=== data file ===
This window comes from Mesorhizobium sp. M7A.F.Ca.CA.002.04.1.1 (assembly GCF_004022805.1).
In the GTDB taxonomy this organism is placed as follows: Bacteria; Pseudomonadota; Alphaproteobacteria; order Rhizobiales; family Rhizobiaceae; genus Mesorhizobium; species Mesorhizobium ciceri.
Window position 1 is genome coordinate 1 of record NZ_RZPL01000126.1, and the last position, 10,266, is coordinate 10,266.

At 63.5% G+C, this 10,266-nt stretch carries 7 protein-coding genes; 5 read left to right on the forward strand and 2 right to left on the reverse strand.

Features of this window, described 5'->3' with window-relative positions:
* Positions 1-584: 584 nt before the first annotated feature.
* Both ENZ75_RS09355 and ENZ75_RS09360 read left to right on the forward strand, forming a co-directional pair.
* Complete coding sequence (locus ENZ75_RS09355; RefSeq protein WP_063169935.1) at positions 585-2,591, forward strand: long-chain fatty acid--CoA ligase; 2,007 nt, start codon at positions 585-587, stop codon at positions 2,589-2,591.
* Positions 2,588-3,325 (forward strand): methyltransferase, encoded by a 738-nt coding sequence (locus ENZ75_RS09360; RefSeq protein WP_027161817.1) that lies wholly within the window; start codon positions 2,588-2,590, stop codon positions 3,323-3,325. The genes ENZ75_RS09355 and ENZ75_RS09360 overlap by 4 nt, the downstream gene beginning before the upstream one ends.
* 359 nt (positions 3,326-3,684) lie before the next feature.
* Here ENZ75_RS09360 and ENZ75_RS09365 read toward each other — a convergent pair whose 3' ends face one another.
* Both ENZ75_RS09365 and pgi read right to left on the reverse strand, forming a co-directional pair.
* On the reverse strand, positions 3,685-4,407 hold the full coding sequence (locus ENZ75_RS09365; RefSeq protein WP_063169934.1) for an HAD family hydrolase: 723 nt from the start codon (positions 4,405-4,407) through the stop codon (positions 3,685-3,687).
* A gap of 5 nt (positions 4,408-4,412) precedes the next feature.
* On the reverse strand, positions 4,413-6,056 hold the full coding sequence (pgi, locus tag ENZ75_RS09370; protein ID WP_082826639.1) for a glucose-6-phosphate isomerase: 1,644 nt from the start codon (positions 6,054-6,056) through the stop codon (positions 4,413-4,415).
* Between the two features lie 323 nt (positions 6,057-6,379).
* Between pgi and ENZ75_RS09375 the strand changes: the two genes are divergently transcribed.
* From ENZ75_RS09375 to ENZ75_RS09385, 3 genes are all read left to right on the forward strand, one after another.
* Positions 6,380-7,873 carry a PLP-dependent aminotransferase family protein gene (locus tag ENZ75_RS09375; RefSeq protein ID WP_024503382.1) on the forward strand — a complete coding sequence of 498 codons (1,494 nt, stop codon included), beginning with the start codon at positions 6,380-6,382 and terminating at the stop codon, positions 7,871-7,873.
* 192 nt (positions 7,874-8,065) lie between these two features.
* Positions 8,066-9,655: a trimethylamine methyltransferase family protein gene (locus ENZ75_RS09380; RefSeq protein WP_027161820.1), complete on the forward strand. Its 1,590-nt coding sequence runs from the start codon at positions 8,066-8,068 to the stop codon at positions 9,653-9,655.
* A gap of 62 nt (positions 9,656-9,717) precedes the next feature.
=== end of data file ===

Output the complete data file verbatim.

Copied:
This window comes from Mesorhizobium sp. M7A.F.Ca.CA.002.04.1.1 (assembly GCF_004022805.1).
In the GTDB taxonomy this organism is placed as follows: Bacteria; Pseudomonadota; Alphaproteobacteria; order Rhizobiales; family Rhizobiaceae; genus Mesorhizobium; species Mesorhizobium ciceri.
Window position 1 is genome coordinate 1 of record NZ_RZPL01000126.1, and the last position, 10,266, is coordinate 10,266.

At 63.5% G+C, this 10,266-nt stretch carries 7 protein-coding genes; 5 read left to right on the forward strand and 2 right to left on the reverse strand.

Features of this window, described 5'->3' with window-relative positions:
* Positions 1-584: 584 nt before the first annotated feature.
* Both ENZ75_RS09355 and ENZ75_RS09360 read left to right on the forward strand, forming a co-directional pair.
* Complete coding sequence (locus ENZ75_RS09355; RefSeq protein WP_063169935.1) at positions 585-2,591, forward strand: long-chain fatty acid--CoA ligase; 2,007 nt, start codon at positions 585-587, stop codon at positions 2,589-2,591.
* Positions 2,588-3,325 (forward strand): methyltransferase, encoded by a 738-nt coding sequence (locus ENZ75_RS09360; RefSeq protein WP_027161817.1) that lies wholly within the window; start codon positions 2,588-2,590, stop codon positions 3,323-3,325. The genes ENZ75_RS09355 and ENZ75_RS09360 overlap by 4 nt, the downstream gene beginning before the upstream one ends.
* 359 nt (positions 3,326-3,684) lie before the next feature.
* Here ENZ75_RS09360 and ENZ75_RS09365 read toward each other — a convergent pair whose 3' ends face one another.
* Both ENZ75_RS09365 and pgi read right to left on the reverse strand, forming a co-directional pair.
* On the reverse strand, positions 3,685-4,407 hold the full coding sequence (locus ENZ75_RS09365; RefSeq protein WP_063169934.1) for an HAD family hydrolase: 723 nt from the start codon (positions 4,405-4,407) through the stop codon (positions 3,685-3,687).
* A gap of 5 nt (positions 4,408-4,412) precedes the next feature.
* On the reverse strand, positions 4,413-6,056 hold the full coding sequence (pgi, locus tag ENZ75_RS09370; protein ID WP_082826639.1) for a glucose-6-phosphate isomerase: 1,644 nt from the start codon (positions 6,054-6,056) through the stop codon (positions 4,413-4,415).
* Between the two features lie 323 nt (positions 6,057-6,379).
* Between pgi and ENZ75_RS09375 the strand changes: the two genes are divergently transcribed.
* From ENZ75_RS09375 to ENZ75_RS09385, 3 genes are all read left to right on the forward strand, one after another.
* Positions 6,380-7,873 carry a PLP-dependent aminotransferase family protein gene (locus tag ENZ75_RS09375; RefSeq protein ID WP_024503382.1) on the forward strand — a complete coding sequence of 498 codons (1,494 nt, stop codon included), beginning with the start codon at positions 6,380-6,382 and terminating at the stop codon, positions 7,871-7,873.
* 192 nt (positions 7,874-8,065) lie between these two features.
* Positions 8,066-9,655: a trimethylamine methyltransferase family protein gene (locus ENZ75_RS09380; RefSeq protein WP_027161820.1), complete on the forward strand. Its 1,590-nt coding sequence runs from the start codon at positions 8,066-8,068 to the stop codon at positions 9,653-9,655.
* A gap of 62 nt (positions 9,656-9,717) precedes the next feature.